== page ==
Earlier this week, Amy and I went to CLA’s speed mentoring session. We met LIS students, new librarians and those considering library school. Almost every time I talked about our move to Evergreen, I was asked what open source is. It seemed like everyone had heard the term and had a vague sense of what it meant, but longed for a more concrete understanding of what all the fuss was about. After giving my (speedy) explanation a few times, I thought I should post an open source cheat sheet here for our members to refer to.
What is Open Source?
The short answer: Open source software allows anyone to see and change the underlying code.
A more complete answer: The code underlying open source software is freely available to anyone who wants to improve or modify it. The result is a community-developed product that’s more secure and stable, and offers a rich set of features.
A little more nuance: Open source software uses an open licensing structure. You know those looooong blocks of fine print that pop up when you install new software? Those are End User License Agreements, and they usually prohibit the user from modifying the software or giving it away (among other things).
Open source software, by definition, requires free redistribution and access to the source code. A complete list of criteria can be found on the Open Source Initiative’s website: http://opensource.org/docs/osd
And this is good because?
Software that is developed by a community has the advantage of having many eyes and hands looking at and working on the product. Security loopholes are spotted and closed quickly and features are developed and released regularly.
In the case of an ILS, the speed at which features are added is particularly good news for our patrons. OPAC tools and toys will be available before they’re obsolete and the library’s primary discovery tool will keep pace with the web. On the staff side, an intuitive interface and a customizable report structure are huge benefits. When one library makes an improvement to their system, that change will be made available to all libraries using the system.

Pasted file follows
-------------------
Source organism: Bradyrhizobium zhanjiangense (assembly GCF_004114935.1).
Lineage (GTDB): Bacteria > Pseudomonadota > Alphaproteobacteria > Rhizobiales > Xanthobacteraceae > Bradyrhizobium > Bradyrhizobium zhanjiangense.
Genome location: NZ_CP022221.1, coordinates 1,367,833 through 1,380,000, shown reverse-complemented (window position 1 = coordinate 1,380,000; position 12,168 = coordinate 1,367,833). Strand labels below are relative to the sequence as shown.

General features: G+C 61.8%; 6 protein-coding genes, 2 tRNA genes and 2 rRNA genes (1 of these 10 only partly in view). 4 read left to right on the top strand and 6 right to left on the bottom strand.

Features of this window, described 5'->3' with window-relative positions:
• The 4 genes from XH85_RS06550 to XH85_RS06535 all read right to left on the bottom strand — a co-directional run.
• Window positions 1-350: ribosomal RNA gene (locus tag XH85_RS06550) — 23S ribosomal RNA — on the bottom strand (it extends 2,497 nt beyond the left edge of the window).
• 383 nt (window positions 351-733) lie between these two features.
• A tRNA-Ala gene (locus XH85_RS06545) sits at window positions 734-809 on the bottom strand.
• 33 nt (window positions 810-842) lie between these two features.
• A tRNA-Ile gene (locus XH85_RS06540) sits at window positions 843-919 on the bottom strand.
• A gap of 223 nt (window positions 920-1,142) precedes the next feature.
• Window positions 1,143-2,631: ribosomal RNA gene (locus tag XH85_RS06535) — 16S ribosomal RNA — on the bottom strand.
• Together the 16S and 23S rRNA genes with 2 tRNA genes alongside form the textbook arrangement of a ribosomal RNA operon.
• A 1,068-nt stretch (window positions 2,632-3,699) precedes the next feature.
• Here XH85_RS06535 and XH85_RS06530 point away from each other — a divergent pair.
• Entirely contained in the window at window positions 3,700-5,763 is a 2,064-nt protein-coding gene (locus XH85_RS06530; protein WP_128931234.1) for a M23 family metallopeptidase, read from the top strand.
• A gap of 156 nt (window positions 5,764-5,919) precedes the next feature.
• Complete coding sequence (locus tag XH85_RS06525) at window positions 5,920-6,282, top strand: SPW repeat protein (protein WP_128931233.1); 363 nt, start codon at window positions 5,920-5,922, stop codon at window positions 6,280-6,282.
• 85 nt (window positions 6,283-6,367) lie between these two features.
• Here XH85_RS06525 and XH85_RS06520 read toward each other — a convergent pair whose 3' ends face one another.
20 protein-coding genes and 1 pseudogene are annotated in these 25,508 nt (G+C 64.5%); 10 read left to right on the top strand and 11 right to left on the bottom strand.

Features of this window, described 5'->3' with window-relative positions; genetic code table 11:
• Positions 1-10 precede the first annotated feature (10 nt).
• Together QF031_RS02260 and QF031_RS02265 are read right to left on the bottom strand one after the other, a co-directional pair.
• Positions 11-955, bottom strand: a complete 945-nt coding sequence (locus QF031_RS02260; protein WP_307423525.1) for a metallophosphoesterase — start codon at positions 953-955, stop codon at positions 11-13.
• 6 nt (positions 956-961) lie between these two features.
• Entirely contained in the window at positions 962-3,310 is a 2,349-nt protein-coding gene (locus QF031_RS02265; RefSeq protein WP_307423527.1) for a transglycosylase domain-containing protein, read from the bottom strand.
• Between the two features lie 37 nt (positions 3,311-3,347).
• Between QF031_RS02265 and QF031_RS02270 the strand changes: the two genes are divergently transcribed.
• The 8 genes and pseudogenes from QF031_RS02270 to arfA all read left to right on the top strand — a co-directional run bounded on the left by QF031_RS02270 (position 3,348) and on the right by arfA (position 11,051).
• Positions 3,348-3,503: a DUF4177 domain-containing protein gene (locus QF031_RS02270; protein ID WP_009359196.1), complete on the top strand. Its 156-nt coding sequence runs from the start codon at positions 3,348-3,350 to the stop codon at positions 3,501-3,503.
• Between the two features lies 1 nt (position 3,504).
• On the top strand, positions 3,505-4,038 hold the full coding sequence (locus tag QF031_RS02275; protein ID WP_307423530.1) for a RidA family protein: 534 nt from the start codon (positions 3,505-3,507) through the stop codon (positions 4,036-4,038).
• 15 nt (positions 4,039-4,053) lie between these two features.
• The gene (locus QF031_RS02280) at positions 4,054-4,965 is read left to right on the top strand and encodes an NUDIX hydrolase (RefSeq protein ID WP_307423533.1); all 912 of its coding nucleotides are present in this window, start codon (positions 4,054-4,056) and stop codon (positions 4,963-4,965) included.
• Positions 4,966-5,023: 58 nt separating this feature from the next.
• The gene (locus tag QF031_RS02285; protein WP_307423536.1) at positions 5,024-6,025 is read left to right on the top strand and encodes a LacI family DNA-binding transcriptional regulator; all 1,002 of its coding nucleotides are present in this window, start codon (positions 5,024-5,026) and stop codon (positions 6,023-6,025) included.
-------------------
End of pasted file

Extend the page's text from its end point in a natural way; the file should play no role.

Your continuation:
No software it perfect, of course, but open source software gives users more freedom to make (or ask for) the improvements they’d like to see.
Does anyone else use open source software?
Almost everyone does, in some way, shape, or form. Firefox is an open source alternative to Internet Explorer and Open Office is an alternative to Microsoft Office. Both are successful projects with lots of users.
More popular, though, are server-side packages that are used by companies and organizations worldwide. Many websites are hosted on servers running a suite of open source software commonly called LAMP (for Linux, Apache, MySQL and PHP) and chances are, you’ve visited, shopped on, or worked on a site on a LAMP server.
The move to Evergreen will be a big change. Thanks to the community of open source enthusiasts, programmers, and companies, it will be a change for the better!
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